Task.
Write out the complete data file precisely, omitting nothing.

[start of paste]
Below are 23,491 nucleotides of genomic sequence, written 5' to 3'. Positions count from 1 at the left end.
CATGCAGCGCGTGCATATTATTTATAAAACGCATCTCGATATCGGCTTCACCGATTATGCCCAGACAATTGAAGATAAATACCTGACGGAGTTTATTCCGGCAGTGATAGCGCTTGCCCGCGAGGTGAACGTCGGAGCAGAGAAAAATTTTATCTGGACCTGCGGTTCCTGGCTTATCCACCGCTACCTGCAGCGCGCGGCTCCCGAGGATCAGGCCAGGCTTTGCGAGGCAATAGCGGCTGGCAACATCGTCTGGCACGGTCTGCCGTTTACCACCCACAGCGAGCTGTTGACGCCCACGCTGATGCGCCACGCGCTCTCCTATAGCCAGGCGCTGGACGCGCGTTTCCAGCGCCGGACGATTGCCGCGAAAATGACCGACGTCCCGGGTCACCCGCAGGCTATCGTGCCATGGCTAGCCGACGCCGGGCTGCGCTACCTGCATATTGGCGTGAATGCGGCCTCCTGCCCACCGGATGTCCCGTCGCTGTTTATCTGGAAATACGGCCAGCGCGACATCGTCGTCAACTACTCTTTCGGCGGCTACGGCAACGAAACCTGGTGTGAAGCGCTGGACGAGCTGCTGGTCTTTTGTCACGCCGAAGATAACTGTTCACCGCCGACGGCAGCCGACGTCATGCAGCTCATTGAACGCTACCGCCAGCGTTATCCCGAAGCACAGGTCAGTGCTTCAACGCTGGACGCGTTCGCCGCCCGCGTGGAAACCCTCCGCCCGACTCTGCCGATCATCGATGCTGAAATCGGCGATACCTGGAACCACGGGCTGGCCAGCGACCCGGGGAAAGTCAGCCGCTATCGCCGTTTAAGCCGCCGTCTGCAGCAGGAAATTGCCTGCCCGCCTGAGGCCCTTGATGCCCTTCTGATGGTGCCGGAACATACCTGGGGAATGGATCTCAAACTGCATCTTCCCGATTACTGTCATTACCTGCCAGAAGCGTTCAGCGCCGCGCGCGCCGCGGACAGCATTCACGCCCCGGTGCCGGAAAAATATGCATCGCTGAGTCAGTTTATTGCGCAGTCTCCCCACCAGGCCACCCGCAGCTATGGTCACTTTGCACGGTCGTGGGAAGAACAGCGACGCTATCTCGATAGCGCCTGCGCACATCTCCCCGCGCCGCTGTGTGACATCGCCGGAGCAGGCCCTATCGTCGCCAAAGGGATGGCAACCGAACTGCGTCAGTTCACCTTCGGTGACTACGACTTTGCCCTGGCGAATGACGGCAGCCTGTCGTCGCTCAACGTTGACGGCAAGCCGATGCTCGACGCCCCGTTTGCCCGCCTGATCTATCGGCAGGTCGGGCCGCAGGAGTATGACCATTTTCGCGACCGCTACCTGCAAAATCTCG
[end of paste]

Below are 23,491 nucleotides of genomic sequence, written 5' to 3'. Positions count from 1 at the left end.
CATGCAGCGCGTGCATATTATTTATAAAACGCATCTCGATATCGGCTTCACCGATTATGCCCAGACAATTGAAGATAAATACCTGACGGAGTTTATTCCGGCAGTGATAGCGCTTGCCCGCGAGGTGAACGTCGGAGCAGAGAAAAATTTTATCTGGACCTGCGGTTCCTGGCTTATCCACCGCTACCTGCAGCGCGCGGCTCCCGAGGATCAGGCCAGGCTTTGCGAGGCAATAGCGGCTGGCAACATCGTCTGGCACGGTCTGCCGTTTACCACCCACAGCGAGCTGTTGACGCCCACGCTGATGCGCCACGCGCTCTCCTATAGCCAGGCGCTGGACGCGCGTTTCCAGCGCCGGACGATTGCCGCGAAAATGACCGACGTCCCGGGTCACCCGCAGGCTATCGTGCCATGGCTAGCCGACGCCGGGCTGCGCTACCTGCATATTGGCGTGAATGCGGCCTCCTGCCCACCGGATGTCCCGTCGCTGTTTATCTGGAAATACGGCCAGCGCGACATCGTCGTCAACTACTCTTTCGGCGGCTACGGCAACGAAACCTGGTGTGAAGCGCTGGACGAGCTGCTGGTCTTTTGTCACGCCGAAGATAACTGTTCACCGCCGACGGCAGCCGACGTCATGCAGCTCATTGAACGCTACCGCCAGCGTTATCCCGAAGCACAGGTCAGTGCTTCAACGCTGGACGCGTTCGCCGCCCGCGTGGAAACCCTCCGCCCGACTCTGCCGATCATCGATGCTGAAATCGGCGATACCTGGAACCACGGGCTGGCCAGCGACCCGGGGAAAGTCAGCCGCTATCGCCGTTTAAGCCGCCGTCTGCAGCAGGAAATTGCCTGCCCGCCTGAGGCCCTTGATGCCCTTCTGATGGTGCCGGAACATACCTGGGGAATGGATCTCAAACTGCATCTTCCCGATTACTGTCATTACCTGCCAGAAGCGTTCAGCGCCGCGCGCGCCGCGGACAGCATTCACGCCCCGGTGCCGGAAAAATATGCATCGCTGAGTCAGTTTATTGCGCAGTCTCCCCACCAGGCCACCCGCAGCTATGGTCACTTTGCACGGTCGTGGGAAGAACAGCGACGCTATCTCGATAGCGCCTGCGCACATCTCCCCGCGCCGCTGTGTGACATCGCCGGAGCAGGCCCTATCGTCGCCAAAGGGATGGCAACCGAACTGCGTCAGTTCACCTTCGGTGACTACGACTTTGCCCTGGCGAATGACGGCAGCCTGTCGTCGCTCAACGTTGACGGCAAGCCGATGCTCGACGCCCCGTTTGCCCGCCTGATCTATCGGCAGGTCGGGCCGCAGGAGTATGACCATTTTCGCGACCGCTACCTGCAAAATCTCG